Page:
It’s been over two years since Facebook introduced Nearby Friends into its mobile app. In that time, the feature has hardly “blossomed” into what Facebook had anticipated, but it looks like it can still put up a fight. Facebook is bringing a brand new feature into Nearby Friends, but killing another.
Facebook created Nearby Friends to get people to meet up IRL with their friends. With the feature, anyone can see which of their Facebook friends are nearby. A Messenger chat later, two friends are catching up over coffee. But I guess Nearby Friends hasn’t been that popular, so Facebook is changing it a bit.
The new feature on Nearby Friends is called Wave. In a recent report from TechCrunch, Josh Constine calls it “a successor to the classic ‘Poke’ feature.” I agree, despite the fact that Poke still exists. Facebook has been testing Wave with some users, who can “wave” to their friends nearby, possibly letting them know that they’d be interested in meeting up.
Constine also argues that “Wave addresses the core flaw of Nearby Friends.” I agree that there is something rather creepy about knowing where your Facebook Friends are at any moment. Knowing where they are doesn’t mean they are “available.” There is currently no way to mark yourself available or not on Nearby Friends, so I agree that it doesn’t serve much of a purpose.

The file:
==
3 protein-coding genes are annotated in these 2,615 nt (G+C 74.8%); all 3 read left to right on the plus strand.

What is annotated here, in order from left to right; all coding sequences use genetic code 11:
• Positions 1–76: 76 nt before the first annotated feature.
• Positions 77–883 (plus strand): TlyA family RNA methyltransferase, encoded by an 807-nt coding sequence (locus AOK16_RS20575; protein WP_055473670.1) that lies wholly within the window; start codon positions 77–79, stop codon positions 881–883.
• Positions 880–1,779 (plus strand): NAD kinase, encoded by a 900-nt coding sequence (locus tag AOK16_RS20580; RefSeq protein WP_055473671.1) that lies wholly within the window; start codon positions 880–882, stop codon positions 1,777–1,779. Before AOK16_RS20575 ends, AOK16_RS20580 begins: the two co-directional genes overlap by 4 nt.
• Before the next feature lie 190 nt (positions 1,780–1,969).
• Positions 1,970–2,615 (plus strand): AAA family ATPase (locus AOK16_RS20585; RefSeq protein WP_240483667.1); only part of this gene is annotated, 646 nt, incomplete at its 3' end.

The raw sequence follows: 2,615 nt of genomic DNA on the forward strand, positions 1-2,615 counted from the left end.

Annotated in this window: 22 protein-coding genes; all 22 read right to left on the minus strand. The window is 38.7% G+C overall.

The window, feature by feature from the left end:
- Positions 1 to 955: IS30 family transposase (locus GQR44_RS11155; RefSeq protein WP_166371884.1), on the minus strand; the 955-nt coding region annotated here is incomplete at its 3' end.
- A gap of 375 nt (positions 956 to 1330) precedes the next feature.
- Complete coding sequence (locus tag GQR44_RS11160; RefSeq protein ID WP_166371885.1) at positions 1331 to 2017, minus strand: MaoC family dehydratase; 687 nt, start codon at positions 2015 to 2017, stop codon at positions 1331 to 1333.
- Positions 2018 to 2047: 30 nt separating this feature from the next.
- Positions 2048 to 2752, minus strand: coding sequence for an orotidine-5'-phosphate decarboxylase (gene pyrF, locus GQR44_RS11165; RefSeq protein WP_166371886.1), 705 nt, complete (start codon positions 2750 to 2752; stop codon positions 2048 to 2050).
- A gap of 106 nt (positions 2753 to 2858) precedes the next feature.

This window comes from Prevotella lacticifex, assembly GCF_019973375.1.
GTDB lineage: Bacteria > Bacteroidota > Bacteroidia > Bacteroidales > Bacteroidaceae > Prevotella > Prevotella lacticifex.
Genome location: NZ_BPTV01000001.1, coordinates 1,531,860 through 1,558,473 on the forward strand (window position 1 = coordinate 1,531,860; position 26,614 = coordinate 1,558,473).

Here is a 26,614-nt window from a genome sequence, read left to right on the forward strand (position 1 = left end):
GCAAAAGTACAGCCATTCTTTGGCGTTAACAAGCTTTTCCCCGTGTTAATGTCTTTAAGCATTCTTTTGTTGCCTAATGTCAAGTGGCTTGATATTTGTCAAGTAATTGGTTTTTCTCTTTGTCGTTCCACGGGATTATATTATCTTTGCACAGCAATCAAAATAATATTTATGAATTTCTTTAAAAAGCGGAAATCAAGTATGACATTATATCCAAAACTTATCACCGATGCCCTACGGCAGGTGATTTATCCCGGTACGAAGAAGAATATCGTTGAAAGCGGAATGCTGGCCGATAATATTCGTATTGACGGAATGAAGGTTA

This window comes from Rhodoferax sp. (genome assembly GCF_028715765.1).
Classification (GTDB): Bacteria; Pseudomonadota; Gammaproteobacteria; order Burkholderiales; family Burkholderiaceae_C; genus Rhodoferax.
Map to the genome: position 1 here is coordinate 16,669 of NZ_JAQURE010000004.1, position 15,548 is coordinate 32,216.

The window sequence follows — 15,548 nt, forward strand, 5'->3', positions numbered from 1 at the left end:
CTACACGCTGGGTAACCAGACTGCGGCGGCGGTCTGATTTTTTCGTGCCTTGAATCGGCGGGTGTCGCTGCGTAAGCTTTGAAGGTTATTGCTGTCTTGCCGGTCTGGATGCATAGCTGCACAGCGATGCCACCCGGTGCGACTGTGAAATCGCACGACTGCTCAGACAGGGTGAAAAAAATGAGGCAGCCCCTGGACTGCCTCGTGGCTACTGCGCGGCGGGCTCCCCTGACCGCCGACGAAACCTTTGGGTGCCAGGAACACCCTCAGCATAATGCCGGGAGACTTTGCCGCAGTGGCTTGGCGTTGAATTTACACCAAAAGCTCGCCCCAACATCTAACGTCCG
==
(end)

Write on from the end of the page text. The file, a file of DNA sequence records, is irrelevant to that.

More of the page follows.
Social Times first reported Waves, and published a Facebook spokesperson’s confirmation of the feature.
With the introduction of Wave, Facebook has also taken away Nearby Friends’ map with exact location-sharing. Up until now, you could either share your exact location temporarily or permanently; the removal of the map only leaves you with an approximate distance from your friends and their neighbourhood. You then send a waving hand emoji to signal any of them.
More from Facebook
Ahead of Gamescom later this week, Facebook is announcing that its Level Up Program will now be expanded to Germany, …
Facebook's birthday fundraisers feature turned one this week, and it's not hard to see how much a success it has …
Why use still images for your Facebook ads when you can make a few simple changes and turn them into …